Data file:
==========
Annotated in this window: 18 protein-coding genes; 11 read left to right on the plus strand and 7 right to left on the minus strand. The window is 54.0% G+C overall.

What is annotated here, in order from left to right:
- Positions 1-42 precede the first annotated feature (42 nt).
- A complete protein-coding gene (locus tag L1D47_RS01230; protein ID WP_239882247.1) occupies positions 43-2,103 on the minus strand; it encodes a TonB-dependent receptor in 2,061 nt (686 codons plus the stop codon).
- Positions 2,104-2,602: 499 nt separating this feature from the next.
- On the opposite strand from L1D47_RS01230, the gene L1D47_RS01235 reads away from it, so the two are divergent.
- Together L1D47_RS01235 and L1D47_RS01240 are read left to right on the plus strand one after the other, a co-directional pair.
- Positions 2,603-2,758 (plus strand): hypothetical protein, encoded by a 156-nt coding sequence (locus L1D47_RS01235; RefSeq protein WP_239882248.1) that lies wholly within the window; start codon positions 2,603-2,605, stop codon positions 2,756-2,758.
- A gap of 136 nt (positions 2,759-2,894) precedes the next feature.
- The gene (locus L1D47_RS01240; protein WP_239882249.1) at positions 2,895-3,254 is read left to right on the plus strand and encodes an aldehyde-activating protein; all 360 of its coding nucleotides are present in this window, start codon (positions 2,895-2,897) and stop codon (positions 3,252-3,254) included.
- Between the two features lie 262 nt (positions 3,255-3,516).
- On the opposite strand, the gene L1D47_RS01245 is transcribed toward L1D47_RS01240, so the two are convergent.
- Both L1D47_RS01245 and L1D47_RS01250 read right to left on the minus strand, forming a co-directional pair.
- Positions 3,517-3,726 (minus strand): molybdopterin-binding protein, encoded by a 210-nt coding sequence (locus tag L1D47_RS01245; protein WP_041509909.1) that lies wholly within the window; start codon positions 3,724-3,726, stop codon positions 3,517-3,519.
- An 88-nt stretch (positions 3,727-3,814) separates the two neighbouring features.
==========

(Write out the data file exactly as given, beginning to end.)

Annotated in this window: 18 protein-coding genes; 11 read left to right on the plus strand and 7 right to left on the minus strand. The window is 54.0% G+C overall.

What is annotated here, in order from left to right:
- Positions 1-42 precede the first annotated feature (42 nt).
- A complete protein-coding gene (locus tag L1D47_RS01230; protein ID WP_239882247.1) occupies positions 43-2,103 on the minus strand; it encodes a TonB-dependent receptor in 2,061 nt (686 codons plus the stop codon).
- Positions 2,104-2,602: 499 nt separating this feature from the next.
- On the opposite strand from L1D47_RS01230, the gene L1D47_RS01235 reads away from it, so the two are divergent.
- Together L1D47_RS01235 and L1D47_RS01240 are read left to right on the plus strand one after the other, a co-directional pair.
- Positions 2,603-2,758 (plus strand): hypothetical protein, encoded by a 156-nt coding sequence (locus L1D47_RS01235; RefSeq protein WP_239882248.1) that lies wholly within the window; start codon positions 2,603-2,605, stop codon positions 2,756-2,758.
- A gap of 136 nt (positions 2,759-2,894) precedes the next feature.
- The gene (locus L1D47_RS01240; protein WP_239882249.1) at positions 2,895-3,254 is read left to right on the plus strand and encodes an aldehyde-activating protein; all 360 of its coding nucleotides are present in this window, start codon (positions 2,895-2,897) and stop codon (positions 3,252-3,254) included.
- Between the two features lie 262 nt (positions 3,255-3,516).
- On the opposite strand, the gene L1D47_RS01245 is transcribed toward L1D47_RS01240, so the two are convergent.
- Both L1D47_RS01245 and L1D47_RS01250 read right to left on the minus strand, forming a co-directional pair.
- Positions 3,517-3,726 (minus strand): molybdopterin-binding protein, encoded by a 210-nt coding sequence (locus tag L1D47_RS01245; protein WP_041509909.1) that lies wholly within the window; start codon positions 3,724-3,726, stop codon positions 3,517-3,519.
- An 88-nt stretch (positions 3,727-3,814) separates the two neighbouring features.